Coverack would be left "in turmoil" if further developments are allowed to take place.

This was the view from one resident after hearing of plans to replace a holiday let with a house of at least four bedrooms.

The application from Drenbre Ltd is for the grounds of Thornhill, where there is an existing house and planning permission already granted for a further four houses - two of which have been built and two controversially allowed at the start of this year.

Malcolm Gilbert, who lives opposite Thornhill, told St Keverne Parish Council: "Four years ago they put in for five [houses] - the council allowed two. Then I was here the early part of this year and they allowed another two, which is four. If they allow this one, it would have been just as well they allowed the five in the beginning."

He raised concerns over the safety of the road and the potential addition for another two cars exiting the property, describing it as "in a dangerous place."

Mr Gilbert also described the existing holiday let as "not much bigger than a garage."

"To be honest, everybody has got a garage. If they allow this type of thing to be brought forward, everybody with a garage can say 'We've got a big enough garage, we can do that'. The village will be in turmoil.

"The village is all about people knowing each other, without these multi-storey houses being put in," he added.

The developer, Pip Kevern, also spoke to councillors, telling them: "We're just putting in for an infill plot, which ticks all the planning boxes. Highways has passed the application for access to the property."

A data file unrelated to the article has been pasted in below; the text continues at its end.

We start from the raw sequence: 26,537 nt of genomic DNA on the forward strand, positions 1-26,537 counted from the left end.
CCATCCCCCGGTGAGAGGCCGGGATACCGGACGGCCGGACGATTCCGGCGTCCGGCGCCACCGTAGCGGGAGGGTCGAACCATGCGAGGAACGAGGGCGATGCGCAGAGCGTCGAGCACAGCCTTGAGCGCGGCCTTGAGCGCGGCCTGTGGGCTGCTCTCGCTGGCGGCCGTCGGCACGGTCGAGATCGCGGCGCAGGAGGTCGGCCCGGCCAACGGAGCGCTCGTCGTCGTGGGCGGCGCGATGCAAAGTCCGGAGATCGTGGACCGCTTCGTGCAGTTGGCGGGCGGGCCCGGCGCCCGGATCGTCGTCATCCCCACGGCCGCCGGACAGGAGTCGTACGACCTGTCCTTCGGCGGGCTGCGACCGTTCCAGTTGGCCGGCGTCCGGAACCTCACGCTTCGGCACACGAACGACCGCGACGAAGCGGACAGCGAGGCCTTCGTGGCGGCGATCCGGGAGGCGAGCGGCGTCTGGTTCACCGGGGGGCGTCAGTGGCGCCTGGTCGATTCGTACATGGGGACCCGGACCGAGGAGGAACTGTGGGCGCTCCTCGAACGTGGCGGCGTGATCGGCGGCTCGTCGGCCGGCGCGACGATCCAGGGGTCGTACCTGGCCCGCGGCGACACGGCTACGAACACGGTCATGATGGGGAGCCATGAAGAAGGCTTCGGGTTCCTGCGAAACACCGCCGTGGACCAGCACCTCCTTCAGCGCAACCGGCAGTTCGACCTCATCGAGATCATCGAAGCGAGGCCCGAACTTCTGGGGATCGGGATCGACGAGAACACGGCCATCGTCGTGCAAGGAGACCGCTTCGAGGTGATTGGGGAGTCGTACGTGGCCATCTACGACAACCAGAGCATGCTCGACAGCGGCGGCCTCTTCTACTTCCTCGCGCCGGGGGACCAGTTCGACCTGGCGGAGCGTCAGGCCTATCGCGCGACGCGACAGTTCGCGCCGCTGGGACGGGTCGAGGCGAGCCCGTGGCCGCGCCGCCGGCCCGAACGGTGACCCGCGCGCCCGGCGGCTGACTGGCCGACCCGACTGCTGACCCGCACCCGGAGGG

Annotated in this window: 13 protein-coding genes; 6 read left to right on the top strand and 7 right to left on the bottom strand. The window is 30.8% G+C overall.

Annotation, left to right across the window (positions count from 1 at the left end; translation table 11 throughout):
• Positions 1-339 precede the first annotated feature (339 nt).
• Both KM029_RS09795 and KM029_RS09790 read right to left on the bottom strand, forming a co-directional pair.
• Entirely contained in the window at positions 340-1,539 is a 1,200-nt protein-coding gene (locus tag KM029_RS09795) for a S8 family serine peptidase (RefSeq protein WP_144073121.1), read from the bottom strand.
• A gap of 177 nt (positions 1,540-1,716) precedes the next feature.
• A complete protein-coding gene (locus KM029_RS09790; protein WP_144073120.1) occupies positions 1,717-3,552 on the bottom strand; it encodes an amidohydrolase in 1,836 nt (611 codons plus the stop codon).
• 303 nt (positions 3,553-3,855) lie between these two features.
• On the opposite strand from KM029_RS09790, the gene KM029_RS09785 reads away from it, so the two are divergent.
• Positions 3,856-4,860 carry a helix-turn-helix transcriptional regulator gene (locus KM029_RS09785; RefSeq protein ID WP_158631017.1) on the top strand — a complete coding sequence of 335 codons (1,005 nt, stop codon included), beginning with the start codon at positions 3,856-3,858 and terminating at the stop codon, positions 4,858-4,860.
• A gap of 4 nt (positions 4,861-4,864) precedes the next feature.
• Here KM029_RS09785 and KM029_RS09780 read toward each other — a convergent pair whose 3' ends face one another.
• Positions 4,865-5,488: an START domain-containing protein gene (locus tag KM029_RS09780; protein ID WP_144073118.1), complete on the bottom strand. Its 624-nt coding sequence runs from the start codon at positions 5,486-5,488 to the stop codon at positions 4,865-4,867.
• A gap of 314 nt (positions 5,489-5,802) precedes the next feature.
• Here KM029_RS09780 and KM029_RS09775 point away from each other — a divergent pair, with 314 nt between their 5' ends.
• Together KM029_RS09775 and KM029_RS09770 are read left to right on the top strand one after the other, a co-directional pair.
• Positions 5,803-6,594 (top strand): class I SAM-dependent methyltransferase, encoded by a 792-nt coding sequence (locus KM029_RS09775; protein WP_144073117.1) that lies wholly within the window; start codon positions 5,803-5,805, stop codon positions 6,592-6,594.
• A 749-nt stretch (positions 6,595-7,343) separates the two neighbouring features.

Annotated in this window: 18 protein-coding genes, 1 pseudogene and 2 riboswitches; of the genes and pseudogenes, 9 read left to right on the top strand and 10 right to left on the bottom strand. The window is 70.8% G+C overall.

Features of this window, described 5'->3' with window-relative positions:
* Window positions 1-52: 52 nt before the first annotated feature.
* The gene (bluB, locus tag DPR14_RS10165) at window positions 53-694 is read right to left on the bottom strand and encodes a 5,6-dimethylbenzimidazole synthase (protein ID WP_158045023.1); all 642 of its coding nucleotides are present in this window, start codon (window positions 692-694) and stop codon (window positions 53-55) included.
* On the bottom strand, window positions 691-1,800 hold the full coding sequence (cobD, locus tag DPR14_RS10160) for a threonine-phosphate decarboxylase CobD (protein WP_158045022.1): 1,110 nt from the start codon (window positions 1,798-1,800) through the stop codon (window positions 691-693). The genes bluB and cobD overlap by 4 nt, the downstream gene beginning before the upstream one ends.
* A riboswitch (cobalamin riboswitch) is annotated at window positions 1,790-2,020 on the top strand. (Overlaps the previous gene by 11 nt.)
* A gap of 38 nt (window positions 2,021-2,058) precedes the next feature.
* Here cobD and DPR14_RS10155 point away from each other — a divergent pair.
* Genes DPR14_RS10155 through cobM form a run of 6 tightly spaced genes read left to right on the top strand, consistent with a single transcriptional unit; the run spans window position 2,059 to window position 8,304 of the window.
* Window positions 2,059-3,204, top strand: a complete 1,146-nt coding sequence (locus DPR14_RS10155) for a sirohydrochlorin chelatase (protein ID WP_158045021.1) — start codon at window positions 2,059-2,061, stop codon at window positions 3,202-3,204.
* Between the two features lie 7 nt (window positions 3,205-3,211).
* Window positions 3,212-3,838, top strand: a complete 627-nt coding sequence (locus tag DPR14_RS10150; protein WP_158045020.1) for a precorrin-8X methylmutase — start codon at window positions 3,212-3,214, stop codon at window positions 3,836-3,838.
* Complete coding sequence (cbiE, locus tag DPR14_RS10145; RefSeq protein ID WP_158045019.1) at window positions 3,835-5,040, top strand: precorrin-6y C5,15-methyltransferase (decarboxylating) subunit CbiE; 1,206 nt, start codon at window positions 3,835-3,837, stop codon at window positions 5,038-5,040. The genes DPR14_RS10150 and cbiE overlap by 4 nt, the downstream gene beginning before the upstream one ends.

Documents accompanying the planning application add: "The application site falls within the settlement of Coverack and is surrounded by built development on all sides.

"The development will not appear incongruous in the built form setting and will not adversely impact upon the landscape, character or scenic beauty of the designated Cornwall Area of Outstanding Natural Beauty."

However, parish councillors believed that the applicant could instead be asking for planning permission to simply change the existing building from a holiday let to a home.

Councillor Bill Frisken said: "It's not a replacement, it's a huge development of a house. Talk about overdevelopment, it's incredible.

"There are no pavements either side of the road. The road is narrow; it can't take two vehicles there. And a lot of children come down there in the summer.

"It's getting ludicrous. The parking in the summer is absolutely jam packed solid.

"I think it's total overdevelopment and should not be allowed, otherwise the system will just fall apart."

It was agreed unanimously to recommend to Cornwall Council that the plans be refused, adding that there must have been a reason while only two properties were initially given permission.